2009 Netbook and Notebook Buyer's Guide

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Thin-And-Light Notebooks

If you just can't learn to adapt to the netbook's less-than-full-size keyboard, or you're simply looking for a bit more screen real estate as well as an optical drive, maybe a thin-and-light notebook is the machine for you. These rigs, some of which are often referred to as ultraportables, typically boast low-power chips that are more potent than the Atom series found in most notebooks. A dead giveaway is the inclusion of the Intel CULV (Consumer Ultra Low Voltage) platform, which provides plenty of power for everyday tasks without draining your battery in a flash.


MSI's CULV-Based X400 - HD-capable 14" thin-and-light

In a nutshell, a thin-and-light machine is basically an oversized netbook with more horsepower. With that usually comes a 13.3" to 14" display, an optical drive of some sort, 2GB+ of RAM, 160GB+ hard drives or an optional solid state drive, multiple video outputs (DVI, VGA, HDMI, etc.), more powerful integrated GPUs (and the occasional optional discrete GPU), a frame that doesn't weigh much more than a netbook (around 3-4 pounds, on average) and a keyboard that's full size or extremely close to full size. A good example of this is Dell's Studio XPS 13 on the high end and Lenovo's IdeaPad Y530 on the low end.

Given that these machines break the hardware barrier set on netbooks, you'll often find Windows Vista loaded, which currently puts quite the strain on these machines. Thankfully, Windows 7 is just around the corner (October 22nd, if you've forgotten), which should run a lot smoother on these ultraportables. Aside from getting Vista, you'll also get a bigger dent in your wallet if you snag one of these instead of a netbook. Typically, thin-and-light notebooks run anywhere from $800 to $2000+, depending on the brand and configuration. Still, these machines have far greater potential when it comes to multimedia, yet most will last as long if not longer than the average netbook.


Acer Timeline 8000 thin-and-light series - available in 13.3", 14" and 15.6"

In fact, many thin-and-light machines can be ordered with a Blu-ray drive, and 720p movie playback is usually not a problem. Without a doubt, ultraportables are far more capable than netbooks, but they're also at least 2x to 5x more expensive.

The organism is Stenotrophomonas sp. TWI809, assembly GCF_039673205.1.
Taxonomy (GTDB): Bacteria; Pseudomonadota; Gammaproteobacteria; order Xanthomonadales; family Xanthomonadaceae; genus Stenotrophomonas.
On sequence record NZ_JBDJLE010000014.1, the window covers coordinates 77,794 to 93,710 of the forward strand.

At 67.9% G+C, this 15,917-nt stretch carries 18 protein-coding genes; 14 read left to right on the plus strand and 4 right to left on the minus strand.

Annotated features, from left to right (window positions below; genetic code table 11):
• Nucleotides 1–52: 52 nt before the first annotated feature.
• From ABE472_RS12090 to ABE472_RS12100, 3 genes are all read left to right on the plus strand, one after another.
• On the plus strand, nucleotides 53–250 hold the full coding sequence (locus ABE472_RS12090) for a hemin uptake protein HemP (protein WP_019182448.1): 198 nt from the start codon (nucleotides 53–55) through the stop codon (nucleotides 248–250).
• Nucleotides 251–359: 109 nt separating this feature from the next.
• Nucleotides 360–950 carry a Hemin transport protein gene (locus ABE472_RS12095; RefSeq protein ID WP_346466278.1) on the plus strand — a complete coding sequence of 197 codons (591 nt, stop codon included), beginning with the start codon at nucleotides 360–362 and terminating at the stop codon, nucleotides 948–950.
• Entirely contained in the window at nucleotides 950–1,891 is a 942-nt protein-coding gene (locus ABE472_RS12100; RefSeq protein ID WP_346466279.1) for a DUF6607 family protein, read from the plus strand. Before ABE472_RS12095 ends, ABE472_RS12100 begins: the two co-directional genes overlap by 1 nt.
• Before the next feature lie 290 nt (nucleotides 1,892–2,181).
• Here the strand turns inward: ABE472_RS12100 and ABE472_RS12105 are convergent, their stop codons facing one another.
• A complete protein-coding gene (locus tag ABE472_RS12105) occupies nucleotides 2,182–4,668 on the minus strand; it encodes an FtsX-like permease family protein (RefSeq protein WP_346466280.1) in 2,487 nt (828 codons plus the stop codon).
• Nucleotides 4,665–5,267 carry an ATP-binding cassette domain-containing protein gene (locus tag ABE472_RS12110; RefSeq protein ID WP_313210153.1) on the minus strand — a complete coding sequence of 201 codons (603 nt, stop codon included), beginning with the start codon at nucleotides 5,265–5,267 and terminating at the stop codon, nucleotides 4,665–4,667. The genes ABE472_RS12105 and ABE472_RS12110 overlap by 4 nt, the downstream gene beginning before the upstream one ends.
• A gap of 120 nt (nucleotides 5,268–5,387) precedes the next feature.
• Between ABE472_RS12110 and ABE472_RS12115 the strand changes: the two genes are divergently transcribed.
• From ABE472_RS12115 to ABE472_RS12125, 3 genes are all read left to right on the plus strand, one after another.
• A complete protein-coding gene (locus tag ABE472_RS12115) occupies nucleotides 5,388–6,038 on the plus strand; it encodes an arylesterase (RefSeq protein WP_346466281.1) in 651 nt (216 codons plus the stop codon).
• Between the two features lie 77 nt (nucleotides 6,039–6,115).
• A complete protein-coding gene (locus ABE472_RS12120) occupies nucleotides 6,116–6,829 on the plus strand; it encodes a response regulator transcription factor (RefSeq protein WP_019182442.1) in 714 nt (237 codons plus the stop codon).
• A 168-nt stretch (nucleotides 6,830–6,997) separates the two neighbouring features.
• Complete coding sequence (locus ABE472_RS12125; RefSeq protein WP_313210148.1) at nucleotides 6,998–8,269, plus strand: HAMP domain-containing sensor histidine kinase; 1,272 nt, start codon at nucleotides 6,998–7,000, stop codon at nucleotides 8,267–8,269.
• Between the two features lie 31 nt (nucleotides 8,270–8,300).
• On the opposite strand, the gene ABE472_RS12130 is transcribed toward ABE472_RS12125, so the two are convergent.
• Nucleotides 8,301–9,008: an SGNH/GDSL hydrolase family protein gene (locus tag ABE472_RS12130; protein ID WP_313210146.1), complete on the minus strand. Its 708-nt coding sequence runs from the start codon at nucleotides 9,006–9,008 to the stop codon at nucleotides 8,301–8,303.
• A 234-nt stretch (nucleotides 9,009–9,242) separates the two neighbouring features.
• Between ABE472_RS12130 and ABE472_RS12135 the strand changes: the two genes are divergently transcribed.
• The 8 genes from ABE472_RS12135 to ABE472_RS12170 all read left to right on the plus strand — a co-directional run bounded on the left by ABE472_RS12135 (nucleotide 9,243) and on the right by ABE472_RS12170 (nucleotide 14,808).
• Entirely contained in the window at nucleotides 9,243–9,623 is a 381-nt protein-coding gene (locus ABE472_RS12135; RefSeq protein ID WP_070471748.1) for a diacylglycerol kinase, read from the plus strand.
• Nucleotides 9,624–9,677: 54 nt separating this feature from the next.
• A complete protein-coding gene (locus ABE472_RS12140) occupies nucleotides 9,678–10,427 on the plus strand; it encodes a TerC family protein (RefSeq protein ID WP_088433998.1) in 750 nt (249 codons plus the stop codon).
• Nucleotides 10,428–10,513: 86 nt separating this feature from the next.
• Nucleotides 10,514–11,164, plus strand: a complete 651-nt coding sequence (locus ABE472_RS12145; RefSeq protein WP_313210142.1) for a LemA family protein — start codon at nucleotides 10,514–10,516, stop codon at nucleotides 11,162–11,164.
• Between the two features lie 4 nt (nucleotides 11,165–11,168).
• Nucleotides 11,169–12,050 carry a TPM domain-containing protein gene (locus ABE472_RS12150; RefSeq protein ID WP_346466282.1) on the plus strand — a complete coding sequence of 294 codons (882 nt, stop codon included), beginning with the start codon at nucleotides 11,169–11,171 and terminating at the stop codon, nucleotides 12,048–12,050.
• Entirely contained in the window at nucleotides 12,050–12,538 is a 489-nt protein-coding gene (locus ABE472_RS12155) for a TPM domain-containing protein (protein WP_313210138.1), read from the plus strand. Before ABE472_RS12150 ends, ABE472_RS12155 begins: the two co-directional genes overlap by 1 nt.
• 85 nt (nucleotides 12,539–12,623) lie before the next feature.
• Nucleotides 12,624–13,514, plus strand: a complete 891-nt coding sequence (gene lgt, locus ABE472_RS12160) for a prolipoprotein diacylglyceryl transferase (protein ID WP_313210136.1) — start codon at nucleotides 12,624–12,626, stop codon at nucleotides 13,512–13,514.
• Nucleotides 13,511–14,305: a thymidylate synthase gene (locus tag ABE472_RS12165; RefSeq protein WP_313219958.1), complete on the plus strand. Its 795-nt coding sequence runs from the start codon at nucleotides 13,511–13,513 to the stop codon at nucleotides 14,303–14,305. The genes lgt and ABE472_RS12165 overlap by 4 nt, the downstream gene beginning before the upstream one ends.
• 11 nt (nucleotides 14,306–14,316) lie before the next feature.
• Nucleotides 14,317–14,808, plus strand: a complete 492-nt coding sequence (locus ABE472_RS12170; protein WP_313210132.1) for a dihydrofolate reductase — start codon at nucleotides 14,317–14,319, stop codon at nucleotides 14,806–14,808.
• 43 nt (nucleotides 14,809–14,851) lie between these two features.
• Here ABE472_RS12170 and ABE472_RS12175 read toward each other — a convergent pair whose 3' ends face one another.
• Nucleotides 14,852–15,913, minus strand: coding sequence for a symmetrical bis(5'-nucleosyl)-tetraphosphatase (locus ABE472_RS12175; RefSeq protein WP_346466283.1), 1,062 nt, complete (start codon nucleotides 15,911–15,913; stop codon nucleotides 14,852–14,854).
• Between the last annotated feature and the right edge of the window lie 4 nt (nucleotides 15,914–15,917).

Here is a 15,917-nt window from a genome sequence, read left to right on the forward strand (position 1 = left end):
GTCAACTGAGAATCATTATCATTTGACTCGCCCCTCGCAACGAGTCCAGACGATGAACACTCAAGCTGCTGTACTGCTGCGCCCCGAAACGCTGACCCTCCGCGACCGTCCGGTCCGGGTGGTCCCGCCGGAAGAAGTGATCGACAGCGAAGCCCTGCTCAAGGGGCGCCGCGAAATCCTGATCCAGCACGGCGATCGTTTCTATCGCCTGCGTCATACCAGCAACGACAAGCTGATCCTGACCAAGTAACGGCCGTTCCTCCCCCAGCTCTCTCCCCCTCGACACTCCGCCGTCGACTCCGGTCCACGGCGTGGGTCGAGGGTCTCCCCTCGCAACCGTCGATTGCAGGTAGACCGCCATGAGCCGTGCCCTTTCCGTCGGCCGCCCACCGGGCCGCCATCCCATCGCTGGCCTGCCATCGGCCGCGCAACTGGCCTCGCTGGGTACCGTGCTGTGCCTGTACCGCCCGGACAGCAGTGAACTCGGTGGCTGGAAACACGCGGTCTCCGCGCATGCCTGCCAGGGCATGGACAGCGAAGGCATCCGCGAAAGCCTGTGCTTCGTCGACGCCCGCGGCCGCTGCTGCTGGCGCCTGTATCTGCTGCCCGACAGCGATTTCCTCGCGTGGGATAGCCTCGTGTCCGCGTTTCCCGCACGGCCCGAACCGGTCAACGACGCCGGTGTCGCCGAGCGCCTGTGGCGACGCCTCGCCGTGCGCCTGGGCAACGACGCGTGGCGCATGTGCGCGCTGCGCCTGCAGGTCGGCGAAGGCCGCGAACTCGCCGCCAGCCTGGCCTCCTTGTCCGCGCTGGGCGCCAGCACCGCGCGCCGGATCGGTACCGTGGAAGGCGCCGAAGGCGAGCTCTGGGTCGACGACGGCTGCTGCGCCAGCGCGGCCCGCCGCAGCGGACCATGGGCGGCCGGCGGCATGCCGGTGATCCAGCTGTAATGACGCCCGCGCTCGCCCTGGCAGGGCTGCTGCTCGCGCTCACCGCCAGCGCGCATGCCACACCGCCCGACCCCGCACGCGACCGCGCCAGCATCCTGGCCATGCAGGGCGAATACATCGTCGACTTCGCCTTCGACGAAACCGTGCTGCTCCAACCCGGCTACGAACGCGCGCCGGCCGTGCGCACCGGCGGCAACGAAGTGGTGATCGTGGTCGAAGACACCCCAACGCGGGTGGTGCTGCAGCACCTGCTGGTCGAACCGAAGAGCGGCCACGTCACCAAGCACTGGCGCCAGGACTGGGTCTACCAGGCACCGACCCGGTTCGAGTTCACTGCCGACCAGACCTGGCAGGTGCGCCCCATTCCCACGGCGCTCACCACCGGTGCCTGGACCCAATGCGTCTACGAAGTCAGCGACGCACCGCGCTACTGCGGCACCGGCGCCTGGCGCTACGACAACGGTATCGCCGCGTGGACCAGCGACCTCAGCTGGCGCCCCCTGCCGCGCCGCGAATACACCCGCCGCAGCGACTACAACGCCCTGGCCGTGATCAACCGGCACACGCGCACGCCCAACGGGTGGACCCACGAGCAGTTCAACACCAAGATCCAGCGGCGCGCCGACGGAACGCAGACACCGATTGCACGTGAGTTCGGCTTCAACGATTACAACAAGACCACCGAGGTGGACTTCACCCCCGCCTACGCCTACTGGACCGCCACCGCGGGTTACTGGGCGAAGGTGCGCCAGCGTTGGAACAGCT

Here are a few specific things we'd look for on a Thin-and-Light Notebook:
  • Intel CULV platform (low power, good performance)
  • At least three USB 2.0 ports (no need to settle for less given the stiff competition)
  • At least four hours of "real-world" battery life (a highly portable machine should last you quite awhile; why else would you pay for portability?)
  • An optical drive, Blu-ray if you own those movies (this is a major step-up from a netbook; without a need for an optical drive, you should consider paying less for a netbook)
  • Multi-touch trackpad (again, these can make you far more productive than traditional pads)
  • GPU capable of high-def video playback (such as NVIDIA's GeForce 9400M, which is often bundled in the "Ion" platform)
Here are a few specific things we'd prefer to avoid on a Thin-and-Light Notebook:
  • An Intel Atom CPU, or anything slower than CULV (you're paying extra here, you shouldn't get stuck with netbook-level processors)
  • No multi-card reader (an on-the-go computer user will eventually need to read a flash card sans a dedicated reader--count on it!)
  • Price tag of over $1500 without extra options (there are far too many baseline options in this space for under $1500 to overspend for brand name or other non-valuable factors)
  • Sub-13" display (there are numerous 11.6" and 12" netbooks out there; if you pay extra for a thin-and-light, at least get a high-res 13" - 14" display)
  • Cramped keyboard and trackpad (one of the reasons for upgrading to this level over a netbook is to sidestep the cramped keyboard; make sure you get a full-size or near-full-size keyboard to make typing pleasurable instead of a chore)

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